Following the Prime Minister's announcement about reducing the need for social distancing in public places, today's blog looks at why school pupils do not need to be kept apart in the classroom.
During the coronavirus outbreak, primary schools have remained open, initially only to vulnerable children and the children of critical workers, but since 1 June they have opened more widely to pupils in reception, year 1 and year 6. Primary schools also have the flexibility to invite more children in other year groups back where they have the capacity to do so, while maintaining protective measures and groups of no more than 15.
Within their groups, primary schools do not need to keep children 2 metres apart from each other – this has been the case throughout the outbreak. We recognise that this is not possible, particularly with younger children, and by limiting groups to 15 children and employing other measures to make sure these groups do not mix, the need for physical distancing is reduced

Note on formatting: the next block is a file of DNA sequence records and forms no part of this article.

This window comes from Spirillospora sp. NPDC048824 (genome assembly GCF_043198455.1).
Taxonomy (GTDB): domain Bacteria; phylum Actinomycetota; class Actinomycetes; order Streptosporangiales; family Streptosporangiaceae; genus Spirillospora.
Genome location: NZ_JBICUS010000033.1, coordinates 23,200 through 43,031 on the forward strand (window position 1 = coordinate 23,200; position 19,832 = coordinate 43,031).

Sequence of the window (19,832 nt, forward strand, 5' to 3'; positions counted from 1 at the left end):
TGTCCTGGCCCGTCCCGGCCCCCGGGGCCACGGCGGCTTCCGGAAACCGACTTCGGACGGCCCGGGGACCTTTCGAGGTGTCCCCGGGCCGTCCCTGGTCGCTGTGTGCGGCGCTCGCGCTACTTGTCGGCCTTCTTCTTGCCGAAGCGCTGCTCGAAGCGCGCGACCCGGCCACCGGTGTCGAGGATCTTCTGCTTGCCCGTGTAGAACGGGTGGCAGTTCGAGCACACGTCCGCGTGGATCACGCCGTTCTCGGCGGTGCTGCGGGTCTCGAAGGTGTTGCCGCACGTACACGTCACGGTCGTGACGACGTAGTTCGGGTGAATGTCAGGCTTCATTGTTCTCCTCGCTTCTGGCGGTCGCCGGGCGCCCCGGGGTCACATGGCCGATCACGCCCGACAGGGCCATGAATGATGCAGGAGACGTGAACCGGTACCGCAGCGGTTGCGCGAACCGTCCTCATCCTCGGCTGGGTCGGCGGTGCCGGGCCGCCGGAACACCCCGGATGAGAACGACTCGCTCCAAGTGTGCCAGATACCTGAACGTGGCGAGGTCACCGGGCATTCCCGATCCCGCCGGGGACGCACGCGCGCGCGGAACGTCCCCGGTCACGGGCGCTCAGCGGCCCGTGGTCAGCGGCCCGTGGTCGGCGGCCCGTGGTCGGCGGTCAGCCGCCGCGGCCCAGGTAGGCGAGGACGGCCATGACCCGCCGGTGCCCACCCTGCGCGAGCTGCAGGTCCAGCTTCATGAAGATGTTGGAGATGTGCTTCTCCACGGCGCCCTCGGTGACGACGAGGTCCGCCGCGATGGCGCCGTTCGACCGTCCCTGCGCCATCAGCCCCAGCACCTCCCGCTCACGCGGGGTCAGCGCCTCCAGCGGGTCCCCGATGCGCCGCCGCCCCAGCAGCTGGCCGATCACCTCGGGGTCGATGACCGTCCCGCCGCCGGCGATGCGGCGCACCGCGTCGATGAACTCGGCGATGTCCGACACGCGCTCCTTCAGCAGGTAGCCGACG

As the Education Secretary, Gavin Williamson, has said, over the coming weeks we will publish further information and guidance to help schools prepare for a full return in September. We are working across Government and with the sector to ensure these plans are fully in place so that this can happen.
A DfE spokesperson said:
“This move will give more heads and teachers confidence to maximise capacity within classrooms, ahead of all pupils returning from September.
“Primary pupils do not and have not needed to be kept apart in the classroom, and we are encouraging primary heads to use the capacity they have and the flexibility we have given them to bring more groups of children back into school, if they can work within the protective measures.
“Primary schools should continue to operate in groups of no more than 15 and secondaries should not exceed 25% of Year 10 and Year 12 pupils in at any one time.”
To note: This is an update to the blog published on 12 June